My understanding of the National Curriculum isn’t the issue, if you understood the part of your teacher standards which states that we don’t teach based on our personal beliefs then we wouldn’t be having this conversation. Keep telling yourself it’s ok to do what you are doing – I’m not interested in your justifications for being a Marxist propagandist instead of a history teacher.


      12. Sorry, I didn’t realise you have an MPhil. I take it all back. I’ll become a liberal propagandist instead, as you seem to be suggesting. (Although you keep saying ‘teach the truth’ of interpretations I have a feeling what you mean by that is teach a liberal history that interrogates other interpretations, whether you realise it or not.)


      13. Or just don’t be a propagandist at all. Why does that idea seem so alien to you? I think I have made it clear what I mean and it doesn’t mean propagating any one interpretation as the correct one. It is possible that different interpretations explain different aspects of the same event well. Shock horror, there may even be some synergy and revision of interpretations needed in certain situations.


      14. All I’m trying to do is to introduce my students to historical materialism and to equip them to see through the dominant ideology of the day that enables people to say things like the Great Bengal Famine in which 10 million people died wasn’t typical of the British Empire with a straight face and a wave of a hand. But I’ll bear your claim that teaching anything with any relationship to or basis in Marxism is propaganda in mind when planning future lessons.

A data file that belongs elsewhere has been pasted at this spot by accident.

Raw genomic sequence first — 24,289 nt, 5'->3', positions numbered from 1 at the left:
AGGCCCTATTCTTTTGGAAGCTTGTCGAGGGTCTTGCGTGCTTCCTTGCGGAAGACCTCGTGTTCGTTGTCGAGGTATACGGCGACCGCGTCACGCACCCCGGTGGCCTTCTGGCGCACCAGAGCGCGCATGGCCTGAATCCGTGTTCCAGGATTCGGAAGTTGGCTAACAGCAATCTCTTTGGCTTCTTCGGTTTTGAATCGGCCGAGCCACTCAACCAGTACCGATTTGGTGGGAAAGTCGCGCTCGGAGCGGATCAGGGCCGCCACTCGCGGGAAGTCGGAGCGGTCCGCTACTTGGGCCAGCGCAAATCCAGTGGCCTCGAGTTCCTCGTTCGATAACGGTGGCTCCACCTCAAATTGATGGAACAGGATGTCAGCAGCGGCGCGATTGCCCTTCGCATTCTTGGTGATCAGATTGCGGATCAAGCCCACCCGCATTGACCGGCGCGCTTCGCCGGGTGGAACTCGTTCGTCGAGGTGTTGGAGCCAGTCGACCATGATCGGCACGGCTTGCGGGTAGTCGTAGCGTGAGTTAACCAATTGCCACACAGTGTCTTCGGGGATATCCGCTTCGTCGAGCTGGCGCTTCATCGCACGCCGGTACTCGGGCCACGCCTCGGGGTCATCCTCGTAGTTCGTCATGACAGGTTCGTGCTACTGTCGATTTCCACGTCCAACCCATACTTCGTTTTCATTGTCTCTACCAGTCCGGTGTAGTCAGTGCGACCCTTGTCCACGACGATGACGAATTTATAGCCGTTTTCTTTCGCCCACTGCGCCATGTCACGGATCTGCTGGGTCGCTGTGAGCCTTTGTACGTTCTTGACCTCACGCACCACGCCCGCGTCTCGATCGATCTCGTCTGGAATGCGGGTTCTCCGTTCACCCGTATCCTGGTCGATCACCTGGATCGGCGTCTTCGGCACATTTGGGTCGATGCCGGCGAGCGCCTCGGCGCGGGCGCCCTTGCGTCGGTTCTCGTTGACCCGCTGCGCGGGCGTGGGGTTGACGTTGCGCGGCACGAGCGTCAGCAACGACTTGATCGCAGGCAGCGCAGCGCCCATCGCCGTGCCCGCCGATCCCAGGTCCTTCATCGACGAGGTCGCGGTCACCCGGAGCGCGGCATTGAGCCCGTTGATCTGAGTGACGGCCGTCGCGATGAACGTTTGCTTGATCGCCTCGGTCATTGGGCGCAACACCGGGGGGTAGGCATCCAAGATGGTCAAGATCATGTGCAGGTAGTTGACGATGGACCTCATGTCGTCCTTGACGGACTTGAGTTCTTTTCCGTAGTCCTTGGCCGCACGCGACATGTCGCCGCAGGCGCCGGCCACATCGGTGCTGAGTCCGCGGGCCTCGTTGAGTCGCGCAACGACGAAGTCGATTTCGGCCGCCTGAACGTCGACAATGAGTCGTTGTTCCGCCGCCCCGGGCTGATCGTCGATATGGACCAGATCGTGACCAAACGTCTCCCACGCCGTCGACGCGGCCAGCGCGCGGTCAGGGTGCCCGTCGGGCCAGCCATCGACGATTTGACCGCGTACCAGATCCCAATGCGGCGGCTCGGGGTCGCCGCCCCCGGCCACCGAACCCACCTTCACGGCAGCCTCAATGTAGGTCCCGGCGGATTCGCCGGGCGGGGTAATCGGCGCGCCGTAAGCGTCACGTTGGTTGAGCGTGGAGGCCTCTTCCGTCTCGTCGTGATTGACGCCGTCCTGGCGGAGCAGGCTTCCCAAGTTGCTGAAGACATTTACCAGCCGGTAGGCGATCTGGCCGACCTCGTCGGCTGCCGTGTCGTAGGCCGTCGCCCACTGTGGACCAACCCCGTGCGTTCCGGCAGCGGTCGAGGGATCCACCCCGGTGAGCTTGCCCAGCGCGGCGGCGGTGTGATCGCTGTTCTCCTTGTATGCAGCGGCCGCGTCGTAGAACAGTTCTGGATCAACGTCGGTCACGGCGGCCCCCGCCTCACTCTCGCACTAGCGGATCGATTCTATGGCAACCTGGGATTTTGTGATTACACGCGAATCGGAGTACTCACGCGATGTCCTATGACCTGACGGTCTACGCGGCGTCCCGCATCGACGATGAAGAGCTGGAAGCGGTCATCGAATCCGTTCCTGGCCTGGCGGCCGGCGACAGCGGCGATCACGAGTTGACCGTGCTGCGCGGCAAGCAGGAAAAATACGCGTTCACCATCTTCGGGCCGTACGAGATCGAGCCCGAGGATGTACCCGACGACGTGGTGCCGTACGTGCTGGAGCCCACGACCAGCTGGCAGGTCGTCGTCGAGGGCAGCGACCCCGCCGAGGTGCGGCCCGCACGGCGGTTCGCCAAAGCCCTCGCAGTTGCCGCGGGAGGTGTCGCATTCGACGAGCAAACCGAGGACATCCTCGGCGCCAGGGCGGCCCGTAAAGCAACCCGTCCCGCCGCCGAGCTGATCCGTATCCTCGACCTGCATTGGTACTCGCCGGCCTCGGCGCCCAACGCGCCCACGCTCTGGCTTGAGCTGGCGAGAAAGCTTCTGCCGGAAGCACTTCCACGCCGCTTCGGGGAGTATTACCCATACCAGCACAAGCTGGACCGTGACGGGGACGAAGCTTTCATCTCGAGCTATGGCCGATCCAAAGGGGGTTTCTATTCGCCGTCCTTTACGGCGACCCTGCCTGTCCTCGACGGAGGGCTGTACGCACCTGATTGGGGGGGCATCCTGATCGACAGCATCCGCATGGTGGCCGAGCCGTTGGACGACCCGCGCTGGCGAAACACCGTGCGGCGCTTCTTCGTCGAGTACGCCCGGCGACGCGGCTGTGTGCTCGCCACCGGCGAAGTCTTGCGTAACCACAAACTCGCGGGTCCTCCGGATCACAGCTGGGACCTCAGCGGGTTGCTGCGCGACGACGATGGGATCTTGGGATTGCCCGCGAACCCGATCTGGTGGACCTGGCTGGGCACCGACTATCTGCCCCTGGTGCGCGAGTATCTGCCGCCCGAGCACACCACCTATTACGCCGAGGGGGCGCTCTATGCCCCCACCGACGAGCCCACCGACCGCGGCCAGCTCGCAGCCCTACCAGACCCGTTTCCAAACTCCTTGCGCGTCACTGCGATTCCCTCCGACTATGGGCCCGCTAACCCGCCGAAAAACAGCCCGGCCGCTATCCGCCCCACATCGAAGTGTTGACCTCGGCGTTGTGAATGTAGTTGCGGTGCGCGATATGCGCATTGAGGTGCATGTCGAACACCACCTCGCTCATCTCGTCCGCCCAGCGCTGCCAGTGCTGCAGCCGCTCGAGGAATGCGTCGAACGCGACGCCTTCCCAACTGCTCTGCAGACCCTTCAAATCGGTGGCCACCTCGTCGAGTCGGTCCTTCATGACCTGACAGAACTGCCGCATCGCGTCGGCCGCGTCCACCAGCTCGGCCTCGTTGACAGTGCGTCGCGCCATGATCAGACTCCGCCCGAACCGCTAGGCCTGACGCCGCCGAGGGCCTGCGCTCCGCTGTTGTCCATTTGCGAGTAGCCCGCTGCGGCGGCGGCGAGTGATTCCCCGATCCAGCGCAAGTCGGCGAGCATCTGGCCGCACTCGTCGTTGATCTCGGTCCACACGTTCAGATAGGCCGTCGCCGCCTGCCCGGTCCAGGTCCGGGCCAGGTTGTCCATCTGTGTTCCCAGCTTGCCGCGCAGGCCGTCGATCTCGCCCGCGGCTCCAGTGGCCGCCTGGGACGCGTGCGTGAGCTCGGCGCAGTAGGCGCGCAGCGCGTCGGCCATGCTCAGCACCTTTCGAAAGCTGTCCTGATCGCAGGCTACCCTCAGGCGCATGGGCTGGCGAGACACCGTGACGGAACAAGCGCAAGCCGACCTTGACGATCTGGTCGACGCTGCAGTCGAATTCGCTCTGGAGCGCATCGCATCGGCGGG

15. “But I’ll bear your claim that teaching anything with any relationship to or basis in Marxism is propaganda”

        They are your words, not mine. I don’t accept you attributing things to me that I have never said.


      16. As for the previous comment – it would seem I was taking issue with facts being cherry-picked to present a particular point of view. This seems to be a running theme.


      17. And the equivalence between a Marxist interpretation of history and Creationism is utterly facile. Marxism is a valid and widely used methodological approach which is part of an academic discipline; Creationism is an attempt to reject an academic discipline by people on the grounds of their religion. I’d have hoped you would be able to spot the differences between Biology and History as academic disciplines…


      18. 1) I’ve only ever commented on one of your other blog posts but if you wish to exaggerate so be it. 2) If you don’t have the subject knowledge to the respond to the points that I made that at least have the honesty to say it. 3) The point about creationism was teaching based on personal beliefs not credibility of the theory. 4) Marxism is not a methdological approach it is a theoretical one – spot the difference.